Ya pears have a thin skin and a crisp texture and are commonly described as tasting like a combination of apple and pear. Made up of 90 percent water, ya pears feature a light, refreshing taste and provide a healthy amount of antioxidants such as copper and vitamin C. Like most pears, ya pears ripen from the inside and thus improve in taste and texture after picking. This gives them a lengthy shelf life and makes them ideal for shoppers who purchase fruits on a weekly basis. The high water content does mean that they are best eaten raw and are not usually recommended for pies or tarts.
Cesare Della Santina, founder of CDS Foods, is an importing professional based in Montreal. Bringing exotic produce from Asia, South America, and Europe to North America, Cesare Della Santina aims to provide his clients with diverse food options from around the world.
Though CDS Foods was originally known for importing garlic, it has expanded its product range to include produce such as dragonfruit, a flavorful cactus fruit that grows in Asia and Central America. Vividly colorful in appearance, dragonfruit conventionally sports a pink skin, but may also be red or yellow. Inside the fruit is a crunchy white flesh with small black seeds.
To prepare dragonfruit, use a sharp knife to cut the fruit down the middle. Separate the flesh entirely from the skin with a spoon, then cut the flesh into cubes and refrigerate prior to eating. Many people choose to add the cubes to fruit salad for a unique take on a classic recipe. Dragonfruit is a heart-healthy, fiber-rich option that is full of antioxidants for those who crave a sweet, nutritious snack.
In 2000, Cesare Della Santina founded CDS Brokers, which imported fresh produce including ginger, shallots, and garlic from Asia and Europe. Now operating as CDS Foods but still under the leadership of Cesare Della Santina, this company has expanded to work with dried fruits and other produce items, though it continues to deal extensively in its first products.
The company’s City Snacks line, consisting of freeze-dried fruit snacks, has become a major brand for CDS Foods. Freeze-dried foods are resistant to spoilage and ripening due to the total removal of water from the product. Secure freeze-dried packages can keep for years, provided they are properly stored. Freeze-dried foods also become much lighter, allowing them to be easily transported on both an individual and industrial scale. Though these advantages are most relevant to food, other fields have also begun to use freeze-drying. Even researchers and florists can use freeze-drying to keep biological samples from losing desirable properties over long periods of time.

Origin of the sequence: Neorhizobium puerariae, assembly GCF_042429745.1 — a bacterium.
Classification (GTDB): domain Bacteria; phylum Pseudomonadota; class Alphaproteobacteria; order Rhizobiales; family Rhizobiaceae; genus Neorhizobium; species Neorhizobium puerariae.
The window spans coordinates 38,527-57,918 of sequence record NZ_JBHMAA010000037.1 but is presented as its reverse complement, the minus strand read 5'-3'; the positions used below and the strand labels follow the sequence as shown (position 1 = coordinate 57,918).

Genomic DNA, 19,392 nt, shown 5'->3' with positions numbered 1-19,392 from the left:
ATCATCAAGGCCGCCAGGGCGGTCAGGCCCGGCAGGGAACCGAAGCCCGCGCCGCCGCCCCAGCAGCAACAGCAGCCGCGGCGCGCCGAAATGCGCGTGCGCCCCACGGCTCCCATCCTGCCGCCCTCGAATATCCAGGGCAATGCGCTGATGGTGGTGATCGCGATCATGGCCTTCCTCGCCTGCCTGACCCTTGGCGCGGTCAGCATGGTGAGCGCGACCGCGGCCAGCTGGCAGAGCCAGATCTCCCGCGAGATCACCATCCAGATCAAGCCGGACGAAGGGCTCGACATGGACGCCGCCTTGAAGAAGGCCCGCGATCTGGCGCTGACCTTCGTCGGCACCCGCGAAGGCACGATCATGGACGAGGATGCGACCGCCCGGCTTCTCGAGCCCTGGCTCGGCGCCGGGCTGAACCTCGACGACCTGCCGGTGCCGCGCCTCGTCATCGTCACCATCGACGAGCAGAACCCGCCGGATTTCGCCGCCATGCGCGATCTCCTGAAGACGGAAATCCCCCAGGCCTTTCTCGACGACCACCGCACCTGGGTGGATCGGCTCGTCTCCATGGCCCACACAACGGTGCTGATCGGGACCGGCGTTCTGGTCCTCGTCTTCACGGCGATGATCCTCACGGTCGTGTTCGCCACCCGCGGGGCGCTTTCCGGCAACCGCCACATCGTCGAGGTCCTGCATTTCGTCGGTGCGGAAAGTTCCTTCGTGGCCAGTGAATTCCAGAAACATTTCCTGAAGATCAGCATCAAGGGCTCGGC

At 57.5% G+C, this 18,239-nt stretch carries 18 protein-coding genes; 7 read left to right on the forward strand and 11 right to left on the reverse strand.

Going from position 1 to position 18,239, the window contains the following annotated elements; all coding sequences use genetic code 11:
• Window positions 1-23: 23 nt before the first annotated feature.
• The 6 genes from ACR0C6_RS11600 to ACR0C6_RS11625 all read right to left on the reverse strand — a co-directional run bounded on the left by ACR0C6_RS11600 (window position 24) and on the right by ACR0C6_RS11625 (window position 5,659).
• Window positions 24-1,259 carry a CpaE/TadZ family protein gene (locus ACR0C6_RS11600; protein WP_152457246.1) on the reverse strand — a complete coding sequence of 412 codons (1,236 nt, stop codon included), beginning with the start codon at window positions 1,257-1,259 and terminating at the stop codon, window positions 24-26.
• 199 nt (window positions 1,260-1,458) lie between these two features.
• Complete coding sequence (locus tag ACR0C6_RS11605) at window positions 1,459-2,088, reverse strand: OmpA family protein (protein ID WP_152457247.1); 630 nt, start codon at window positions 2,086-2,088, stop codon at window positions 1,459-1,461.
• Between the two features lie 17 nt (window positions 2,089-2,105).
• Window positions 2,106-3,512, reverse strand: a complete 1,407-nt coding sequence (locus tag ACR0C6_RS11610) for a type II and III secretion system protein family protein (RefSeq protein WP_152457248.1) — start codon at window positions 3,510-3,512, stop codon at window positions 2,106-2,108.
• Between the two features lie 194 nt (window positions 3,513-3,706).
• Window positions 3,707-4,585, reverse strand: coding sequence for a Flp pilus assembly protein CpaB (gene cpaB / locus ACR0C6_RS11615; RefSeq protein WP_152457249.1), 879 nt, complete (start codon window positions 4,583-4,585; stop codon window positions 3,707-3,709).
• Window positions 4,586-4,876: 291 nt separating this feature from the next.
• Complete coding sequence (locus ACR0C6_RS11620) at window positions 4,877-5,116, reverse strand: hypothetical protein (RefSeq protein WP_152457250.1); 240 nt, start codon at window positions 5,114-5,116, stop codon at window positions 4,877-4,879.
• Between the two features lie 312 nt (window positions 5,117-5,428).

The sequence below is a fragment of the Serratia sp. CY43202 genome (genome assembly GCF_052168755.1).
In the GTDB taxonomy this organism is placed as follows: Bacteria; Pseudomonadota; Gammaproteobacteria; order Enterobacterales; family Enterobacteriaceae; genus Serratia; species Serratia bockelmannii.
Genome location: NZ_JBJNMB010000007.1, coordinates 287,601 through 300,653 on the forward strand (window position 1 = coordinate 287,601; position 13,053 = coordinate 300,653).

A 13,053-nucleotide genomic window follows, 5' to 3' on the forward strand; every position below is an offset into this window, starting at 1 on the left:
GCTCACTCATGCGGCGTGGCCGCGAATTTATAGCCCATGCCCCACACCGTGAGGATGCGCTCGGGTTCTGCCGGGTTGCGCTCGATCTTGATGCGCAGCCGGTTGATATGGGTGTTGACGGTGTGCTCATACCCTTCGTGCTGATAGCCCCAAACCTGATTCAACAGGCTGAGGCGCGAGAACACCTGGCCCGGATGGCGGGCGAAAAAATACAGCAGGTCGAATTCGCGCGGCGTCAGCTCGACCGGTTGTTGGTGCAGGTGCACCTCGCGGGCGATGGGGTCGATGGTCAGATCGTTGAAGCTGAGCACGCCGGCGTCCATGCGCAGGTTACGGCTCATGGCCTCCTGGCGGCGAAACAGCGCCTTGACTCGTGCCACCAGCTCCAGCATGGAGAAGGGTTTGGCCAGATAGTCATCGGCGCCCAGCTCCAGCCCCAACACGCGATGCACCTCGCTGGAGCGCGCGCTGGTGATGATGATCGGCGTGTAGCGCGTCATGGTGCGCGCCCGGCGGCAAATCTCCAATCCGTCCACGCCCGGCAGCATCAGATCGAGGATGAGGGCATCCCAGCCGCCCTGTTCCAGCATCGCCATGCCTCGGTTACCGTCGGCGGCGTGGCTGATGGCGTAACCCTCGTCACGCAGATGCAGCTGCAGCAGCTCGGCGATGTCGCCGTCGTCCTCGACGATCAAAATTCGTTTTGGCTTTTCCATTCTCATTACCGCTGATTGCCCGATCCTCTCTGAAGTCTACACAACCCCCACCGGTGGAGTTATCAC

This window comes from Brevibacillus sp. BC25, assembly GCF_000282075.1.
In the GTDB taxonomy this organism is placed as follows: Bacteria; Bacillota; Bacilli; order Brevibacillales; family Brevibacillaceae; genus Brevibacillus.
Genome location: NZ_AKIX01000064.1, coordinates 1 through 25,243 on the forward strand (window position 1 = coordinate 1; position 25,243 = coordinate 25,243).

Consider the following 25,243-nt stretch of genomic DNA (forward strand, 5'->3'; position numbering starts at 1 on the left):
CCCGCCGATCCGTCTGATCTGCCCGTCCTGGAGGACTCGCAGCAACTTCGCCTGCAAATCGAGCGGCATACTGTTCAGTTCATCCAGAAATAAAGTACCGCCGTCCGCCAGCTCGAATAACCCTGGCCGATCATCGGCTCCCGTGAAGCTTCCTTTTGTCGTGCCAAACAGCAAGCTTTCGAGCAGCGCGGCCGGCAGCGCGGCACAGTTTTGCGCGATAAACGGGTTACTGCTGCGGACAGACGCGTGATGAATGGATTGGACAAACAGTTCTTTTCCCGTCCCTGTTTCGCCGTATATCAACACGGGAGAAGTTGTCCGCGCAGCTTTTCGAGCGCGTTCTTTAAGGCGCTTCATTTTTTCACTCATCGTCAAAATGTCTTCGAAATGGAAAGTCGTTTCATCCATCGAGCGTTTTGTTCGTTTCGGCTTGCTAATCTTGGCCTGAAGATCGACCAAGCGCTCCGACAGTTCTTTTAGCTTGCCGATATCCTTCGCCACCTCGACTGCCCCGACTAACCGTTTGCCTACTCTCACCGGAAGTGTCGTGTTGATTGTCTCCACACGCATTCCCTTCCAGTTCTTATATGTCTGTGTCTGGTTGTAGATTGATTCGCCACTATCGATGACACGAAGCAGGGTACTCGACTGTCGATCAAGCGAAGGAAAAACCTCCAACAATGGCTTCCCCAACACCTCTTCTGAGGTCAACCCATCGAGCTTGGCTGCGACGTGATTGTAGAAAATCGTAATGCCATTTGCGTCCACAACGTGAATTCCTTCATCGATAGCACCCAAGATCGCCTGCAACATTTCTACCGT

With years of experience in the produce business, Cesare Della Santina currently manages his own company, CDS Brokers, an importer of produce from all around the world. In his free time, Cesare Della Santina enjoys cooking, with a preference for Asian cuisines.
Americans love Chinese food – but most are eating a Westernized version rather than tasting authentic Chinese cuisine. One major difference is that American Chinese food is mostly fried in a wok or a deep fryer, while traditional Chinese food is cooked in many ways, including stewing, braising, steaming, and boiling. Breaded and deep-fried fare is not typically found in China – this is an American construction.
Beyond the difference in cooking methods, American Chinese food often incorporates different ingredients, and meals are usually focused on meat with rice and vegetables as sides. In traditional Chinese cuisine, vegetables, rice, and noodles are often the main course. Furthermore, Westernized Chinese cuisine uses ingredients not found in traditional cuisine, including carrots and onions. Authentic Chinese cuisine also draws on a greater array of spices, while American Chinese food focuses primarily on salt and sugar.